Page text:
Editor’s note: This post was written in two parts, the first during the author’s Rotary Youth Exchange year and the second after she returned from her exchange.
By Smera Chandan
My name is Smera Chandan and I am 16 years old. I am sitting in English class. I am in a class to learn English, yet I am fluent in English. So why would I be in an English class?
I am a Rotary Youth Exchange student from the United States and I am living in Catalonia, Spain. I began this journey in September 2022, and I have been living among the people, culture, and customs of this beautiful place for five months. What an incredible time it has been.
I started my exchange on 14 September from Charlotte, North Carolina. I remember it like it was yesterday: standing at the airport gate, my face tear-stained from saying goodbye to my loved ones, wearing my Rotary Youth Exchange student blazer. The excitement was indescribable. Yes, I was leaving everything I knew behind, but I was leaving with the same body, heart, and mind to guide me.
Being an exchange student was always a faraway idea for me. But one day, I found myself filling out an application at the age of 15. My family and I had hosted four exchange students at our home previously. It makes me so happy to say that they will all – truly – always be family to me. I had seen what it was like to be a host sister. But what would it be like to be the “American sister” to two little Catalan boys? That, I couldn’t imagine. I’ve never had a brother before!
After a month and a half, life started to settle down. I felt so incredibly welcomed by my host family. As I got more comfortable with them, a sense of peace set in. I started school, where lessons were taught in Catalan, and dedicated a lot of time to learning the language. I had to get my Spanish skills down as well!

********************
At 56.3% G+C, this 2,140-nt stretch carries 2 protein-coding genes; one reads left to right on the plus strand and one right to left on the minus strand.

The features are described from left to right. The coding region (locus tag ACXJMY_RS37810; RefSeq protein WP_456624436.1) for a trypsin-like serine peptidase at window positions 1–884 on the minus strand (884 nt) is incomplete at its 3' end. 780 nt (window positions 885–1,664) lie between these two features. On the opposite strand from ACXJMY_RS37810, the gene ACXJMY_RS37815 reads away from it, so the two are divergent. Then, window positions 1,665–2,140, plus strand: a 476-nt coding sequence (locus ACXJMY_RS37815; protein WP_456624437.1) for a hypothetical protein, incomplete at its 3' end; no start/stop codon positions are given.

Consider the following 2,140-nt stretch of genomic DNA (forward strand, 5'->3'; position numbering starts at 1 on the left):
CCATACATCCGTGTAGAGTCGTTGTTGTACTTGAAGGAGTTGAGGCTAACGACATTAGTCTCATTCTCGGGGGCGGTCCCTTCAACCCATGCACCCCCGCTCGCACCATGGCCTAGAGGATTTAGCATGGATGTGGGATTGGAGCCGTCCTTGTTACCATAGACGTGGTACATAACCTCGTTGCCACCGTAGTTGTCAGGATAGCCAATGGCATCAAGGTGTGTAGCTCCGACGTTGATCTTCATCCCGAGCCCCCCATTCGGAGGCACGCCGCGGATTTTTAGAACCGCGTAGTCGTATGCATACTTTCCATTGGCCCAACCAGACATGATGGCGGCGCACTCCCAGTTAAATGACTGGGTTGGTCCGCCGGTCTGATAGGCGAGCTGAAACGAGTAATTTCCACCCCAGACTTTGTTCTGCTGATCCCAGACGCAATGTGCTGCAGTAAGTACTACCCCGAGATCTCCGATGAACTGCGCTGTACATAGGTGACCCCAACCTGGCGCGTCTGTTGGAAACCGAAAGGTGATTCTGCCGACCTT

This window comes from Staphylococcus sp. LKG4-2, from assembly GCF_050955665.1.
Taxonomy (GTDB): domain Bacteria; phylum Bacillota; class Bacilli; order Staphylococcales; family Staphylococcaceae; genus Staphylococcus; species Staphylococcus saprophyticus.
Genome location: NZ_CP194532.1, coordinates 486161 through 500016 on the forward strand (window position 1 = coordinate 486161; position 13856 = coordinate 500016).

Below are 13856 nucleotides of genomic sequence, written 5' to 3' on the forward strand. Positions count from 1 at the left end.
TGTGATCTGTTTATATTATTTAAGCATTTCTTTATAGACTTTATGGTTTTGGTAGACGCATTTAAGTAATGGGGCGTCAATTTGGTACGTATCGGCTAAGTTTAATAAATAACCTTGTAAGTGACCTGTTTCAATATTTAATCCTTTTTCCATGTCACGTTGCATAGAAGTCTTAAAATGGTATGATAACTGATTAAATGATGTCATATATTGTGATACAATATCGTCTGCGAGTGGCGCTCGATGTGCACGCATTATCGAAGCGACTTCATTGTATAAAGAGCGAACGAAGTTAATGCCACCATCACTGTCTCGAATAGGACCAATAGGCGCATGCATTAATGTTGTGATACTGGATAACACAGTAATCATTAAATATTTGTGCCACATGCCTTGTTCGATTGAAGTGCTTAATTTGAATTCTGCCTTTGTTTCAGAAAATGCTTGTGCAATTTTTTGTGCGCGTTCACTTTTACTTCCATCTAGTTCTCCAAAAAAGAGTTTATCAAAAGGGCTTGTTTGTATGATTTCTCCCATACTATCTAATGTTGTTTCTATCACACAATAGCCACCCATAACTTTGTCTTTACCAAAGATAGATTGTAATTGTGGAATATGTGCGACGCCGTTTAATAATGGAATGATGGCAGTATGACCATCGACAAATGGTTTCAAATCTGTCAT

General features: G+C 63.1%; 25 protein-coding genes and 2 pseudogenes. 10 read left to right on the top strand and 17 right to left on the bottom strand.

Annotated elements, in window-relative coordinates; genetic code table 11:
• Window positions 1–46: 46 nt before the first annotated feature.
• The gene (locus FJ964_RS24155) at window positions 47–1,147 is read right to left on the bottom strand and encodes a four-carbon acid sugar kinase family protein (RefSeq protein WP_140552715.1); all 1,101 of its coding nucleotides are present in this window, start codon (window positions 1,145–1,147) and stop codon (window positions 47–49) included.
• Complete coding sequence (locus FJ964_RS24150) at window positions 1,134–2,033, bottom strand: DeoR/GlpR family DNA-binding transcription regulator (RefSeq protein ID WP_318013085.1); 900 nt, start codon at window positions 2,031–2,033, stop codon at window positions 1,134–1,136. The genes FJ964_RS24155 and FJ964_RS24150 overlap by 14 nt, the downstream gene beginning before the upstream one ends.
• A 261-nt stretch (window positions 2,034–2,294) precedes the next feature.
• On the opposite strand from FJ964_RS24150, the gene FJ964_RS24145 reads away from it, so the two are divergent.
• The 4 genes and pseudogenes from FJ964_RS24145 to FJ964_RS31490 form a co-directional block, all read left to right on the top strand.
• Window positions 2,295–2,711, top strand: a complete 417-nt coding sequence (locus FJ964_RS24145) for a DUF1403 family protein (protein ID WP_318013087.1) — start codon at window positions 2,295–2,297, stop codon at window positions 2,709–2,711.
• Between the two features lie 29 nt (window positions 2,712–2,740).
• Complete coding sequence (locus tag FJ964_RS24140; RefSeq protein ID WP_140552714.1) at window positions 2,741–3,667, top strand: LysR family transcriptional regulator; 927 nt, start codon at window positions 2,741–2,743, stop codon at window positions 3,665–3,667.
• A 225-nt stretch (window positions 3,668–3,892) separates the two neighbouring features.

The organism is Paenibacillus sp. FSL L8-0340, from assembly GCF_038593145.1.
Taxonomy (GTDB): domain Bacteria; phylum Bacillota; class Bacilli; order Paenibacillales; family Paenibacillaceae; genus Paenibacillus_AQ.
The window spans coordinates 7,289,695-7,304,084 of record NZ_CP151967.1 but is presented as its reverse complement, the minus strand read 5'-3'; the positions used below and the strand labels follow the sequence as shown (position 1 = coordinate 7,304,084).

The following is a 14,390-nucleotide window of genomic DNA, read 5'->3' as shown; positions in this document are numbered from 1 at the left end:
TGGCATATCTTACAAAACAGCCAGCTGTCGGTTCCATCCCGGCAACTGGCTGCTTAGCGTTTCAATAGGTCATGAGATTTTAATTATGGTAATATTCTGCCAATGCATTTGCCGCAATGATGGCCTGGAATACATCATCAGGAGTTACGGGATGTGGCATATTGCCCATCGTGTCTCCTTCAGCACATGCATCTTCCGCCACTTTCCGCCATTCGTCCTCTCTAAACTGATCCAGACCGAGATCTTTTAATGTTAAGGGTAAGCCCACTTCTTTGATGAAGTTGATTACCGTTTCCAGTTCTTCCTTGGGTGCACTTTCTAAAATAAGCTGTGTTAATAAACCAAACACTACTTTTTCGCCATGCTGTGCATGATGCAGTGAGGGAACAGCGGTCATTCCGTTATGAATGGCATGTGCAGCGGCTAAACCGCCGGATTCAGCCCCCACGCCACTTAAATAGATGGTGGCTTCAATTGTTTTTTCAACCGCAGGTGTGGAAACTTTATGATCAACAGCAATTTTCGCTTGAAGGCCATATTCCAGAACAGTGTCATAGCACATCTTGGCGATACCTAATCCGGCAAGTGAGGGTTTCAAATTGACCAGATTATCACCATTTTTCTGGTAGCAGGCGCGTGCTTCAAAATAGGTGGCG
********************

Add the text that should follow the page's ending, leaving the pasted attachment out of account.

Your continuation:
As an exchange student, I was inspired to do some type of service. I began dedicating my hours after school to help with English classes at the local primary school. This in turn also helped me learn a good bit of Catalan! I started teaching English classes after school to raise money for polio eradication efforts. It made me feel good to represent The Rotary Foundation and pay forward the opportunities I had been given.
After three months, I became fluent in Spanish, and now I am conversational in Catalan – a language that I had never heard of before. I started to make more friends as I gained the ability to talk about my passions and interests.
Being an exchange student means more than packing your bags for a “vacation.” It’s a time for learning, trusting, and accepting change in more than just your physical surroundings. And there is so much more to come.
Post script: 3 August
It has now been a month and a half since I came back home to the United States. Reflecting back on my exchange always brings me happiness. The lessons I learned enabled me to see the world with new eyes and appreciate its bountiful possibilities. I learned how much beauty is in the world, including the beauty of simplicity and of conversations.
I now have not just one new language under my belt, but two. I now have another incredible family whom I will remember forever. I stay connected to my English students and will be teaching some online lessons starting this school year. I still call my friends back in Spain to share life updates. One of my friends from Germany even came to visit me and stayed for two weeks. As a senior at Pine Lake Preparatory, I’m looking forward to college, where I hope to study communications, media, and acting.
The lessons I learned will be with me forever. I want to share my experiences and stories with others to inspire more people to travel with purpose and curiosity. Thank you, Rotary, for an unforgettable experience.
International Youth Day is 12 August, established by the United Nations in 1999 to spotlight youth issues and celebrate young leaders as essential partners in addressing the world’s challenges. Learn more about Rotary youth programs.